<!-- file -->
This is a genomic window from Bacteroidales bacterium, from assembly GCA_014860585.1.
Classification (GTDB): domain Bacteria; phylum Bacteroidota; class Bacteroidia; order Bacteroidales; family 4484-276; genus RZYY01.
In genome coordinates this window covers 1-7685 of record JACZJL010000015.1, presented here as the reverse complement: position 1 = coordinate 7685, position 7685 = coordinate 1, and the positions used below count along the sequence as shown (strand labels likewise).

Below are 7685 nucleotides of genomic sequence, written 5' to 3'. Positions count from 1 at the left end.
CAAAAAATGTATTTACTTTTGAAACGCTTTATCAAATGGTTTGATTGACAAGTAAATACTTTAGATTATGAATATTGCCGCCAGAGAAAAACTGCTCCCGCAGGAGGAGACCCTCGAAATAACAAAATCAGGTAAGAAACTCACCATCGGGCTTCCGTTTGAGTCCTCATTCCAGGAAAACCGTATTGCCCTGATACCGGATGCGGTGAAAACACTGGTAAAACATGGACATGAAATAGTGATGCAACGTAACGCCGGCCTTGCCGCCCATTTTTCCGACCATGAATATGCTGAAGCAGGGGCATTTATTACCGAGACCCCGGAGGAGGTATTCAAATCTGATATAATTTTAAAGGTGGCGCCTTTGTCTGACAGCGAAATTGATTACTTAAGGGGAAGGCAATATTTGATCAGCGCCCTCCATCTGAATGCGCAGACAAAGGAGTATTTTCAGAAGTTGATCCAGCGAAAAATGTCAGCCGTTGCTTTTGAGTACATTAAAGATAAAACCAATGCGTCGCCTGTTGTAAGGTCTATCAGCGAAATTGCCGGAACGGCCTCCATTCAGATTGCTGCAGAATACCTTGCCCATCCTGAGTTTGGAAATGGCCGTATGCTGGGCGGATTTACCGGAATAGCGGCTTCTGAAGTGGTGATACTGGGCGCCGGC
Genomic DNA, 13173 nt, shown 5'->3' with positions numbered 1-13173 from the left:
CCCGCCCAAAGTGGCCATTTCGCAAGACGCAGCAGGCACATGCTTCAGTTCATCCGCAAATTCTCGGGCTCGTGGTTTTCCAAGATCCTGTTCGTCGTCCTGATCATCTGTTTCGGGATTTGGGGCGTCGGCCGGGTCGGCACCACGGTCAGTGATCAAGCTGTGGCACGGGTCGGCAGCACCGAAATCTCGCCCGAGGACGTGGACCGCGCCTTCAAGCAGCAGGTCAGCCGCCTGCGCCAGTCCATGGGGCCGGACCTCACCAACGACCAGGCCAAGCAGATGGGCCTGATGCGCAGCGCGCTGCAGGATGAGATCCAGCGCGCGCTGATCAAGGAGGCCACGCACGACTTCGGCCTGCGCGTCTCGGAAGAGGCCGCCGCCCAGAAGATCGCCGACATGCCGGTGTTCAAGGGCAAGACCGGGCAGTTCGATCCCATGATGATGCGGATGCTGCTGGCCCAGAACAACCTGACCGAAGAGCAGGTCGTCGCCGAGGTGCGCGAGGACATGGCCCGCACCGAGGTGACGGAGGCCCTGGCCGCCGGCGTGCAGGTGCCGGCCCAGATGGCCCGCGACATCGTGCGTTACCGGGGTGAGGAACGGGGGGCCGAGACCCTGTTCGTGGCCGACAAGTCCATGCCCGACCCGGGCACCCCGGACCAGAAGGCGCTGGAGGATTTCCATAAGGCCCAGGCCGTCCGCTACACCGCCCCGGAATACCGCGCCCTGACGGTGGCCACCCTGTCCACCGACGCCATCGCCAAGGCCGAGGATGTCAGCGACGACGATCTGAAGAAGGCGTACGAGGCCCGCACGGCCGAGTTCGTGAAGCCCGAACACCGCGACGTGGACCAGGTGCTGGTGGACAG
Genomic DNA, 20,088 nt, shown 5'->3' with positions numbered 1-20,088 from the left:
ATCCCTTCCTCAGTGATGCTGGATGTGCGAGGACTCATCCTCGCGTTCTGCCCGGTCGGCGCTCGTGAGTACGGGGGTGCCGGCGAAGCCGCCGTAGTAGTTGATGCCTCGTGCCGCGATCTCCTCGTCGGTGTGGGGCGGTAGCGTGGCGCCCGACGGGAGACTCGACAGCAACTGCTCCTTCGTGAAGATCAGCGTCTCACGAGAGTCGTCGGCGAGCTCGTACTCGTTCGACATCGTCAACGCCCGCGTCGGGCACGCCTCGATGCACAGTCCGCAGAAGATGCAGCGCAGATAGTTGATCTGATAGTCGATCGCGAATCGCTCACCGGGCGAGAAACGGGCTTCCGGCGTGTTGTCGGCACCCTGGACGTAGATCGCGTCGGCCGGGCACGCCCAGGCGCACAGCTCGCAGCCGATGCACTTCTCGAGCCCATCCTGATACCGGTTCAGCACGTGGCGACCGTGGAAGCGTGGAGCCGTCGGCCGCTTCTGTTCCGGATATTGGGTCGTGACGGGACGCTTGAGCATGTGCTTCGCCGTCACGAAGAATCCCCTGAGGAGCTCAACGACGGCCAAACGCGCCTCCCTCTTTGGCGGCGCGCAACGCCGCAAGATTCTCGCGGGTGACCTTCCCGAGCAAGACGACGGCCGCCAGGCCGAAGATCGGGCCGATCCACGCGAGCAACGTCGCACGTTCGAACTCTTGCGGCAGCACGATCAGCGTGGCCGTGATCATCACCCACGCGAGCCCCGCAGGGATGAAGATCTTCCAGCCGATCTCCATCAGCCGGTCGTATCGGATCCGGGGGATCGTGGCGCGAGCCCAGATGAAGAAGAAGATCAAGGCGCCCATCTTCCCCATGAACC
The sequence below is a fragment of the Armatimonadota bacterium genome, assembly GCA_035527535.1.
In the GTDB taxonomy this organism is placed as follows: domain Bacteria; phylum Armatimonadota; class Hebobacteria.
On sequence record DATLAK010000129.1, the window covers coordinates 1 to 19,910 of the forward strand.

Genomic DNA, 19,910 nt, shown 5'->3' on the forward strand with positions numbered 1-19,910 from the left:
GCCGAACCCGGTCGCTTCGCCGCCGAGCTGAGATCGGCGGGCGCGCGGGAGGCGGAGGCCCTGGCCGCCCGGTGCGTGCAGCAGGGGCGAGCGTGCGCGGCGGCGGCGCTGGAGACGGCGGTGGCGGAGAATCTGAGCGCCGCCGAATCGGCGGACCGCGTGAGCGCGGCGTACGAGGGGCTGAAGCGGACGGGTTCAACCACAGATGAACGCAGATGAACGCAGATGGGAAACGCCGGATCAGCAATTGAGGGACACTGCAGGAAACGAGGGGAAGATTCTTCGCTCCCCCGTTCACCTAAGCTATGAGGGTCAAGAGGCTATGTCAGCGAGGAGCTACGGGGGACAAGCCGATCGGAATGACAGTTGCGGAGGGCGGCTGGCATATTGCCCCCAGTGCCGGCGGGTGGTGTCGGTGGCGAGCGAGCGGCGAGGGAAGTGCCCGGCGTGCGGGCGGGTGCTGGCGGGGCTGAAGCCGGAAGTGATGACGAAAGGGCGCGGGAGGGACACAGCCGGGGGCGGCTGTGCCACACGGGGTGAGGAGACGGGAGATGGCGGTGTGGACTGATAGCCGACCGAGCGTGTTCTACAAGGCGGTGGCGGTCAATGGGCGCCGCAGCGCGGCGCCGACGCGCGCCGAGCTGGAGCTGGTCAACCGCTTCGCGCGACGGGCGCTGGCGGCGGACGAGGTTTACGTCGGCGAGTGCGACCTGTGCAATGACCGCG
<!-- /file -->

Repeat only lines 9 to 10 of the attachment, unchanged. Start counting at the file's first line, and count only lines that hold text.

ATCCCTTCCTCAGTGATGCTGGATGTGCGAGGACTCATCCTCGCGTTCTGCCCGGTCGGCGCTCGTGAGTACGGGGGTGCCGGCGAAGCCGCCGTAGTAGTTGATGCCTCGTGCCGCGATCTCCTCGTCGGTGTGGGGCGGTAGCGTGGCGCCCGACGGGAGACTCGACAGCAACTGCTCCTTCGTGAAGATCAGCGTCTCACGAGAGTCGTCGGCGAGCTCGTACTCGTTCGACATCGTCAACGCCCGCGTCGGGCACGCCTCGATGCACAGTCCGCAGAAGATGCAGCGCAGATAGTTGATCTGATAGTCGATCGCGAATCGCTCACCGGGCGAGAAACGGGCTTCCGGCGTGTTGTCGGCACCCTGGACGTAGATCGCGTCGGCCGGGCACGCCCAGGCGCACAGCTCGCAGCCGATGCACTTCTCGAGCCCATCCTGATACCGGTTCAGCACGTGGCGACCGTGGAAGCGTGGAGCCGTCGGCCGCTTCTGTTCCGGATATTGGGTCGTGACGGGACGCTTGAGCATGTGCTTCGCCGTCACGAAGAATCCCCTGAGGAGCTCAACGACGGCCAAACGCGCCTCCCTCTTTGGCGGCGCGCAACGCCGCAAGATTCTCGCGGGTGACCTTCCCGAGCAAGACGACGGCCGCCAGGCCGAAGATCGGGCCGATCCACGCGAGCAACGTCGCACGTTCGAACTCTTGCGGCAGCACGATCAGCGTGGCCGTGATCATCACCCACGCGAGCCCCGCAGGGATGAAGATCTTCCAGCCGATCTCCATCAGCCGGTCGTATCGGATCCGGGGGATCGTGGCGCGAGCCCAGATGAAGAAGAAGATCAAGGCGCCCATCTTCCCCATGAACC
The sequence below is a fragment of the Armatimonadota bacterium genome, assembly GCA_035527535.1.